The Globe and Mail is Canada’s national newspaper with the second largest broadsheet circulation in the country. It has enormous impact and influence on Canada’s political and business elite as well as the rest of the country’s print, radio and television media. Brenda Bouw is the Globe’s mining reporter.
Tanzania is eyeing a “super-profit tax” on miners to help pay for a development program in the East African country, the latest in a growing list of governments trying to grab more money from the resource sector amid rising commodity prices.
While the Tanzanian government hasn’t confirmed that it is weighing such a plan, reports say the new tax could be similar to one proposed last year in Australia.
“Considering the increasing trend in mineral prices, it is optimal to introduce a super-profit tax on the windfall earnings from the mineral sector,” state government documents viewed by Reuters.
Bloomberg reported the comments come from the country’s planning commission, which the Tanzanian government website describes as a think-tank under the President’s office that advises on economic issues.
African Barrick Gold, the largest gold producer in the Tanzania with four operating mines, said it’s not aware of any new tax proposal, and hasn’t been involved in any discussions about one.
The London-based company, spun out by majority-owner Barrick Gold Corp. (ABX-T43.770.410.95%) of Toronto last year, also said it has mineral development agreements at its Tanzanian mines that guarantee “tax and fiscal stabilization.” They can’t be amended without their consent, African Barrick said in a statement Wednesday.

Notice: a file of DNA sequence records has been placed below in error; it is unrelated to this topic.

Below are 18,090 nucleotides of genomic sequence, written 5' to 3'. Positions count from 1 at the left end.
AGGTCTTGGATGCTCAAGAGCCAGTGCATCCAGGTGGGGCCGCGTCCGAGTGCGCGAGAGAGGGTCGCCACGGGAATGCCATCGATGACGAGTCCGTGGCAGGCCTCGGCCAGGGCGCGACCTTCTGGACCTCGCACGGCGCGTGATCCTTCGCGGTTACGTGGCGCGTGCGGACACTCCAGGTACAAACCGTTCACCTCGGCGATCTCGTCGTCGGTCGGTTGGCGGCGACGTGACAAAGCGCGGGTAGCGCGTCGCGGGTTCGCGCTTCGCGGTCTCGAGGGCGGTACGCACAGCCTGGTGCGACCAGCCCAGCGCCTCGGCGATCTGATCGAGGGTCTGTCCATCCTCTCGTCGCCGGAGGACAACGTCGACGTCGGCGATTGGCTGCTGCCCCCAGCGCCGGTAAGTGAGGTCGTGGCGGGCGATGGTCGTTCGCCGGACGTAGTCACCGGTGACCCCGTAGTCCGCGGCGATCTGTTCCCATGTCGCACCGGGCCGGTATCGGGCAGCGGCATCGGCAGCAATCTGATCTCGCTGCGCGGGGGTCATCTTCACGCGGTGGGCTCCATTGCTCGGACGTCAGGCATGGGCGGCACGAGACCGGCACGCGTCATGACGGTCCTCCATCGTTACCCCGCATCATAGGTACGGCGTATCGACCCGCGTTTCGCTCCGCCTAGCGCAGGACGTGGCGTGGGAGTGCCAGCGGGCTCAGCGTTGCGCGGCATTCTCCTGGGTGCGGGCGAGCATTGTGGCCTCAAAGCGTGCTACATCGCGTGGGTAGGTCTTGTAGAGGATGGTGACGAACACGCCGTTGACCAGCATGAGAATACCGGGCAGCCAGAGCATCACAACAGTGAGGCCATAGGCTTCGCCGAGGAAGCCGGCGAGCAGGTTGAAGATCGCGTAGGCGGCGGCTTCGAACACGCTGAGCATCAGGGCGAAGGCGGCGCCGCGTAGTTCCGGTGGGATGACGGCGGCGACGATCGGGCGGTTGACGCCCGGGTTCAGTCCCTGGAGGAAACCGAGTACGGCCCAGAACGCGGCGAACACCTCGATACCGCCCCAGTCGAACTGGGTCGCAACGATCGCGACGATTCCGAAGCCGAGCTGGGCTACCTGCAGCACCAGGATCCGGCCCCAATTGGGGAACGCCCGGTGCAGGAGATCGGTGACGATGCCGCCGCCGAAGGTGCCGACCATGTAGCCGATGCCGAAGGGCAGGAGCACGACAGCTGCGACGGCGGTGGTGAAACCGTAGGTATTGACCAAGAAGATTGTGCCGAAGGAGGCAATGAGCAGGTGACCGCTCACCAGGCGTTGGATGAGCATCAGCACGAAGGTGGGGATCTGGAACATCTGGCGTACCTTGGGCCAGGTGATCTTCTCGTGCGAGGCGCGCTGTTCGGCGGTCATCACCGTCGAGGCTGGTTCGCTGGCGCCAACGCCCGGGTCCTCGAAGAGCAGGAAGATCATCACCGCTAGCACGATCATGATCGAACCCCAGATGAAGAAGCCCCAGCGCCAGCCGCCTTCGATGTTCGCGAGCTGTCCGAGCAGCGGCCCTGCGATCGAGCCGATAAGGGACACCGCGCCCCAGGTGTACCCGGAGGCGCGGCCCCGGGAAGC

Still, investors remain skeptical and drove down African Barrick shares by 8 per cent on the London Stock Exchange on Wednesday to their lowest level since the company went public in March, 2010. Barrick holds a 75-per-cent stake in African Barrick.
The possible tax increase is another blow for African Barrick, which is investigating recent shootings at its violence-plagued North Mara mine, as well as allegations of sexual assaults by about a dozen police and security guards.
“We find it hard to see how ABG is going to recover quickly from this constant pounding of bad news,” analysts at Citigroup Global Markets Inc. wrote in a research note Wednesday.
Goldman Sachs isn’t changing its estimates on African Barrick because the tax proposal isn’t confirmed, but noted that an additional 10-per-cent tax hike would reduce the company’s net asset value by about 15 to 20 per cent.
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